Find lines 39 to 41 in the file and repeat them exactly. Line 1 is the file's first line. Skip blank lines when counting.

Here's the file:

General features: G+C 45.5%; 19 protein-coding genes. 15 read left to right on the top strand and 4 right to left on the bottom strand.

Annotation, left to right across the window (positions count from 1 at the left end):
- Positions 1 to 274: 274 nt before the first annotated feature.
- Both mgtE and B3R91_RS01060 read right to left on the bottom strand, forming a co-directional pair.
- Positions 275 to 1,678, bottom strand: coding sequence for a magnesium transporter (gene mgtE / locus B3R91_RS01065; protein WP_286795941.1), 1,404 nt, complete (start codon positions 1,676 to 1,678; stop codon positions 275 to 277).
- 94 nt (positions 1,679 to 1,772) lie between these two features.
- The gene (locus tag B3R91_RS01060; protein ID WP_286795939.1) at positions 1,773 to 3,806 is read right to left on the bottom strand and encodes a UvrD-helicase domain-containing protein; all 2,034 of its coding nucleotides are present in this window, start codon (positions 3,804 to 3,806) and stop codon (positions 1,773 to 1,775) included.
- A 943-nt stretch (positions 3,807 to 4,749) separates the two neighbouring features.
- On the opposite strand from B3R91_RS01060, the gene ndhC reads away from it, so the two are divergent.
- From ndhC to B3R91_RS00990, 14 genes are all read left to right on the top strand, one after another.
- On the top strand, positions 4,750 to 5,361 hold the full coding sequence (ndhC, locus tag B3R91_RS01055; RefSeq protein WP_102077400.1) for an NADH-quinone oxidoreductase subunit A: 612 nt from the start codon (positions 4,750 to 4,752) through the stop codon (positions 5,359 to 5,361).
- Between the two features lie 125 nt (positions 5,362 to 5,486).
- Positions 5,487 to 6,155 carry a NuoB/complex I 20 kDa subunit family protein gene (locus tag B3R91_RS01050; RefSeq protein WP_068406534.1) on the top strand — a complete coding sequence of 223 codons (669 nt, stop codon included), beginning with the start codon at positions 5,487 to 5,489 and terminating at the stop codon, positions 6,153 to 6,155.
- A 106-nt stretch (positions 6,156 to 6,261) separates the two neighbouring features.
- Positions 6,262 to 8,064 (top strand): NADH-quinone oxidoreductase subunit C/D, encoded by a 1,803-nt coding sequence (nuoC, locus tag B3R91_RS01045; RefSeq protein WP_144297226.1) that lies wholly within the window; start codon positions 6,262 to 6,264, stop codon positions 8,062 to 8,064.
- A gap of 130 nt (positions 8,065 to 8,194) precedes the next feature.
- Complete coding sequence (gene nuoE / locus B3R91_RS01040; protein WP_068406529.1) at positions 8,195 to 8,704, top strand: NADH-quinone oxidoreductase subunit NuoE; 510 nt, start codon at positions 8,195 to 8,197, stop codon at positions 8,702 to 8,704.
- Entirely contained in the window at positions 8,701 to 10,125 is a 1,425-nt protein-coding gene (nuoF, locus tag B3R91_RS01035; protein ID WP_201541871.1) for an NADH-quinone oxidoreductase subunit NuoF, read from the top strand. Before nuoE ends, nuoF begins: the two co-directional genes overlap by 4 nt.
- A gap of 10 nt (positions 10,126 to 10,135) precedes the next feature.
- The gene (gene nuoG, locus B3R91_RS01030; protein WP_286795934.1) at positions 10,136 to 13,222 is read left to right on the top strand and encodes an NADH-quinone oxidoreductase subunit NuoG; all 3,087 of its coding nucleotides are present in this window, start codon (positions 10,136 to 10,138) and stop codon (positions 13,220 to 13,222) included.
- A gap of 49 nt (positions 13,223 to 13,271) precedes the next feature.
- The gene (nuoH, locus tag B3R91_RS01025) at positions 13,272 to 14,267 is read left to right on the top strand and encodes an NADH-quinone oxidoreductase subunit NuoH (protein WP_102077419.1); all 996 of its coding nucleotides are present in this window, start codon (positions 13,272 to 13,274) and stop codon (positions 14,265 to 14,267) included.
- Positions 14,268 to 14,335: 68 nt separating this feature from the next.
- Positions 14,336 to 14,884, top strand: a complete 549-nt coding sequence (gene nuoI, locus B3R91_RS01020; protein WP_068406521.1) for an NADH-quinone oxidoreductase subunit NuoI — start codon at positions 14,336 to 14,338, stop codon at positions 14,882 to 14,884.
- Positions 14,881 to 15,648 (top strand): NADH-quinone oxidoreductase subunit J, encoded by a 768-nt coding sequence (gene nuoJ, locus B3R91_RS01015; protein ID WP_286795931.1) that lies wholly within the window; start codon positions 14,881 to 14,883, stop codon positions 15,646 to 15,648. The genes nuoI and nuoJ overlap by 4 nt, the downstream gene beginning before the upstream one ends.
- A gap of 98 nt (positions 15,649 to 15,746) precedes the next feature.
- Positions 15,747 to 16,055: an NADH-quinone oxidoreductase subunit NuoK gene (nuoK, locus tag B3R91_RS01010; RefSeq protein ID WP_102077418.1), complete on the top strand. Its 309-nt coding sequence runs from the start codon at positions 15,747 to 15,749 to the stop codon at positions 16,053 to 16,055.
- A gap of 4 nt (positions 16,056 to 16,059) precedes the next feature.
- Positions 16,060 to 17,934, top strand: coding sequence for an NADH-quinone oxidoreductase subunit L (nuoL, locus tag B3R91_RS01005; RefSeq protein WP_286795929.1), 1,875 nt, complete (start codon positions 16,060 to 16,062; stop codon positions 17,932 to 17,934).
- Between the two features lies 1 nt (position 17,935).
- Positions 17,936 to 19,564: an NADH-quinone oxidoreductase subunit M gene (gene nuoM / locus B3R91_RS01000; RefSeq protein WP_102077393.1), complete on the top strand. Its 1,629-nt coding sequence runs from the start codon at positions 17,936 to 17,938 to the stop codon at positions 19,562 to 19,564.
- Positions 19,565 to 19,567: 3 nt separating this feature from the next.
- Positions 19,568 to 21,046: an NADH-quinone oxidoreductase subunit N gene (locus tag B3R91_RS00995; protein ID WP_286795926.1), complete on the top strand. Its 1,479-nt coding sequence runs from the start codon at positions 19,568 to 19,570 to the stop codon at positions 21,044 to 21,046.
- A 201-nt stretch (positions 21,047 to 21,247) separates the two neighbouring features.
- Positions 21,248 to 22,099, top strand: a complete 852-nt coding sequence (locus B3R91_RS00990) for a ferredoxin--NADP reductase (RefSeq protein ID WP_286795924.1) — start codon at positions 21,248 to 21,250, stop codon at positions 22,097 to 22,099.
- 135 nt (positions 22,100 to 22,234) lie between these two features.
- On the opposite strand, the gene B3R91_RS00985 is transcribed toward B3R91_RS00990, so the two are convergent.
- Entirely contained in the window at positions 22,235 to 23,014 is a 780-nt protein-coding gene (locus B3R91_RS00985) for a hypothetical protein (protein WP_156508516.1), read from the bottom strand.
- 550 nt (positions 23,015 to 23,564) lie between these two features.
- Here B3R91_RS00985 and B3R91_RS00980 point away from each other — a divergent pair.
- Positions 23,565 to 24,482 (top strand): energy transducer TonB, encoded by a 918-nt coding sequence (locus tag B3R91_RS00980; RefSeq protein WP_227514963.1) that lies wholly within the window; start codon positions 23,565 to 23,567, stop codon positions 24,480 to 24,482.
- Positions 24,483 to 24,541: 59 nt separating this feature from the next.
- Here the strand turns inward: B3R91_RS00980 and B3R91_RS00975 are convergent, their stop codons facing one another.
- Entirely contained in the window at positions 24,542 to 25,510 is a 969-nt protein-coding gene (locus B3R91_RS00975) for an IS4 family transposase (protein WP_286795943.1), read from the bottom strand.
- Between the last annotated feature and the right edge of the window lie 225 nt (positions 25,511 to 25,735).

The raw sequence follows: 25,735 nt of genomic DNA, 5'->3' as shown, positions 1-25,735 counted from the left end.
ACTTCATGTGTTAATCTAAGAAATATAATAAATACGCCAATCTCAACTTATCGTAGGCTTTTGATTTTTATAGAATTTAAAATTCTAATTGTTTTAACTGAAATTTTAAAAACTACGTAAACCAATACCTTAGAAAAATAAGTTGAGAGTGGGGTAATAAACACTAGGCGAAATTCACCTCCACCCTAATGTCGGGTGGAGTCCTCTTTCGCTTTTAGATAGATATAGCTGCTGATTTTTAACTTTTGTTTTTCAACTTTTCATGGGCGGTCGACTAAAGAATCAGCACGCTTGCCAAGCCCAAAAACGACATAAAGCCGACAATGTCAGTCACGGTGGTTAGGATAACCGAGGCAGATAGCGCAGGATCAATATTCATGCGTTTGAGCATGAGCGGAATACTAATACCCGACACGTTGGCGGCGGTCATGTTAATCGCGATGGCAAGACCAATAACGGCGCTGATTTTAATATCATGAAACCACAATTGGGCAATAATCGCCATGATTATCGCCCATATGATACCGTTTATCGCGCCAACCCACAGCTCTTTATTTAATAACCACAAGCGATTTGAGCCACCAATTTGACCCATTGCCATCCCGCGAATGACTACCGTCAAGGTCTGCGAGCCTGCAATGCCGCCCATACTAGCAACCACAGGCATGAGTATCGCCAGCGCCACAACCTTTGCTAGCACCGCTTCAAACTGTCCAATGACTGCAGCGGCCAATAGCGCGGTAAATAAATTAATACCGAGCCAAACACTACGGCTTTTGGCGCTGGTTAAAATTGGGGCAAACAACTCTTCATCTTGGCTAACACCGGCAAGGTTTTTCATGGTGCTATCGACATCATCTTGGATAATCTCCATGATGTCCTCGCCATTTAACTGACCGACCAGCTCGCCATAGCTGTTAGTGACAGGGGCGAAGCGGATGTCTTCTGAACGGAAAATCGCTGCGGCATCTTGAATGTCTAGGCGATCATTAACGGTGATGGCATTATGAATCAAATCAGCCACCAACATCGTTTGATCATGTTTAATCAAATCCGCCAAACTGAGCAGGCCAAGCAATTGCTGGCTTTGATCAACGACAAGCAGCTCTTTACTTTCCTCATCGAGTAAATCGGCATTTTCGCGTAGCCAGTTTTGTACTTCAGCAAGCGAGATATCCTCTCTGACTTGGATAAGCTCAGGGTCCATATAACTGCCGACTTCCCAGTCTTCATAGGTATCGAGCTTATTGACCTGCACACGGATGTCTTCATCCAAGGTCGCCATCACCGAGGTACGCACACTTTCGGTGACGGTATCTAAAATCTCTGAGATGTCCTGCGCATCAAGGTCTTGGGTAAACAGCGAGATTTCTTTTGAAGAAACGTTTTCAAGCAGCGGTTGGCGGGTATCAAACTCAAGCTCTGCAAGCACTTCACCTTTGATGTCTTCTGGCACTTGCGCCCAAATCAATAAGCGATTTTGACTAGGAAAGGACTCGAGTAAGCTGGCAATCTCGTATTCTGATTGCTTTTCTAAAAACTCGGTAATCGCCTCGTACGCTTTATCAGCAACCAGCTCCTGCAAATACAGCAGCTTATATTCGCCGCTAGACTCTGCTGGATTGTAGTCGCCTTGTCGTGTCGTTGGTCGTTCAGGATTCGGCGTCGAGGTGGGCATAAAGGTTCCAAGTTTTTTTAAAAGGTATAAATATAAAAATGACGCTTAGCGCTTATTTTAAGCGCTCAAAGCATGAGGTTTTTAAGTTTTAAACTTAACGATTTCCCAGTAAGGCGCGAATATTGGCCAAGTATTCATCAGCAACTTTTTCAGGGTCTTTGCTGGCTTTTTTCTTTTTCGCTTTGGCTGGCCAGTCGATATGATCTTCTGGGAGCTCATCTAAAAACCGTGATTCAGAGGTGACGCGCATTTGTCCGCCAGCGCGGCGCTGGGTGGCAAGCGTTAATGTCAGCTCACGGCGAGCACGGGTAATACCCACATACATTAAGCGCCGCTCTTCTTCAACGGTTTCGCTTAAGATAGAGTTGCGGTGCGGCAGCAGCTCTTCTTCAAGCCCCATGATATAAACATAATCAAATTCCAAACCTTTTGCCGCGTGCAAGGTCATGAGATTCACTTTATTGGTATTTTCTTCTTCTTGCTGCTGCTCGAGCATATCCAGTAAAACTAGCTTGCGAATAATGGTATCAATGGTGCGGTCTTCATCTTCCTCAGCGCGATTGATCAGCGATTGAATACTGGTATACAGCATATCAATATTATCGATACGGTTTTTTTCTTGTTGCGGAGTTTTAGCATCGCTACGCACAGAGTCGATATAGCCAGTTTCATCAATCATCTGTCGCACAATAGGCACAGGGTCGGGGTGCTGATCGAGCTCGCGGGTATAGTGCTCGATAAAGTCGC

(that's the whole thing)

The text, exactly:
- 550 nt (positions 23,015 to 23,564) lie between these two features.
- Here B3R91_RS00985 and B3R91_RS00980 point away from each other — a divergent pair.
- Positions 23,565 to 24,482 (top strand): energy transducer TonB, encoded by a 918-nt coding sequence (locus tag B3R91_RS00980; RefSeq protein WP_227514963.1) that lies wholly within the window; start codon positions 23,565 to 23,567, stop codon positions 24,480 to 24,482.